Tiger Woods optimistic of 'great things' ahead for him for 2018

The American has only played three events since August 2015 but has been encouraged by performance in Barbados.

FILE - In this Dec. 3, 2017, file photo, Tiger Woods tees off on the third hole during the final round of the Hero World Challenge golf tournament at Albany Golf Club in Nassau, Bahamas. Woods is embarking on his latest comeback without a swing coach, saying he has worked hard to relearn his body and the golf swing.  (AP Photo/Dante Carrer, File)
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Tiger Woods hopes he can achieve "something big" in the next phase of his playing career as he targets tournament success in the new year.

A promising return to action at the Hero World Challenge in the Bahamas four weeks ago indicated the 14-time major winner may become a title contender again in the autumn of his career.

Woods, who turns 42 on Saturday, had started just three events since August 2015 before launching his latest comeback after spinal fusion surgery.

Following four back operations in the space of three years, Woods is guarded about how his body will hold up to week-to-week golf on the PGA Tour.


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But he appears to have grounds for optimism as he looks ahead to 2018, and back on the past 12 months.

"It's been a year filled with ups and downs, but I am very optimistic about 2018 and looking forward to great things on and off the golf course," he wrote on his personal website.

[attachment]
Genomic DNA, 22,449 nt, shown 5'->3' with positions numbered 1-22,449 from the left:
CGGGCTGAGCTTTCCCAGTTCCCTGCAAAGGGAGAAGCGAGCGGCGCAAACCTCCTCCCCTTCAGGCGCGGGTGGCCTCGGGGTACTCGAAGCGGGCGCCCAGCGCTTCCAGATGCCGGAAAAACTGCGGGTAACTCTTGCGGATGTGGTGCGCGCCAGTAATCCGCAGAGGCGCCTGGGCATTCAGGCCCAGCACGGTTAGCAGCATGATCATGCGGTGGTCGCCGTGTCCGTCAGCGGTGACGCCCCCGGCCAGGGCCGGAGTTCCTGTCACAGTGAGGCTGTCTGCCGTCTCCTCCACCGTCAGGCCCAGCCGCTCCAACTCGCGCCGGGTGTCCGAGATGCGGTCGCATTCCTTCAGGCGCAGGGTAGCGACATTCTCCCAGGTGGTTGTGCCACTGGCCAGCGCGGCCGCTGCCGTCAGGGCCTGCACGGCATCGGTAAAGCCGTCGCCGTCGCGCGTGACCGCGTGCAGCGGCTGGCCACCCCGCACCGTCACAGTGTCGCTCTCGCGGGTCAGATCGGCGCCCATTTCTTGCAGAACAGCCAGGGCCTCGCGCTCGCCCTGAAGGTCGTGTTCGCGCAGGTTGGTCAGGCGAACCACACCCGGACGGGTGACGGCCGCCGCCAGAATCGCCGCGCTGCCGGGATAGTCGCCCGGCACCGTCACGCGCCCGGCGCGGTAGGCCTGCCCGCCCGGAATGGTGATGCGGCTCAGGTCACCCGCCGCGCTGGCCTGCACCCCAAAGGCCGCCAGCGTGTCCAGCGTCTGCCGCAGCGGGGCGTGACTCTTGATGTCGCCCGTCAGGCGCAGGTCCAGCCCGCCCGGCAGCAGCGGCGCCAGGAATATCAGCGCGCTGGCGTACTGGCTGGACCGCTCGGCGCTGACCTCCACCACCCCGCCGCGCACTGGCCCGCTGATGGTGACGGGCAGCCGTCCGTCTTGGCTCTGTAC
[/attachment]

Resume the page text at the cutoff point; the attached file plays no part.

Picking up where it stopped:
"I was very encouraged by my performance at the Hero World Challenge, and hope it was the start of something big. I honestly wasn't sure what to expect after being away from competitive golf for 10 months and came away excited about my health and my game."

Woods briefly led the tournament midway through the second round before a 75 the next day ended his trophy challenge.

There was enough about his performance to suggest the old magic remains in his game, and Woods added: "I can't express in words how great it felt to be back in the arena and how much I missed it."

He explained it was necessary to take a week off golf and focus on strength work after that tournament, but a recent practice round with US PGA champion Justin Thomas proved enjoyable, although no substitute for competing.

That is where Woods wants to focus his energy, having been for so much of his career the man to beat wherever he shows up.

But the former No 1 has plenty to prove, even to himself. He currently sits 656th in the rankings.

"I'm continuing to progress and trying to get strong enough to where I can handle a workload again," Woods wrote.

"I would love to play a full schedule in 2018. What that entails, including back-to-back events, I don't know. I just have to continue to work on my body and game and see where I pan out.

"I wish I knew where I was going to play and when I was going to play - it's a lot easier to prep for that - but we really don't know."

He parted company with swing coach Chris Como shortly before Christmas and recognises his action has changed due to the toll golf has taken on his body, but Woods "was surprised at how explosive" his game was in the Bahamas.

He reflected, in the end-of-year assessment, on when the effect of surgery meant he struggled to get out of bed.

Woods added: "I appreciate competitive golf now more than I ever have."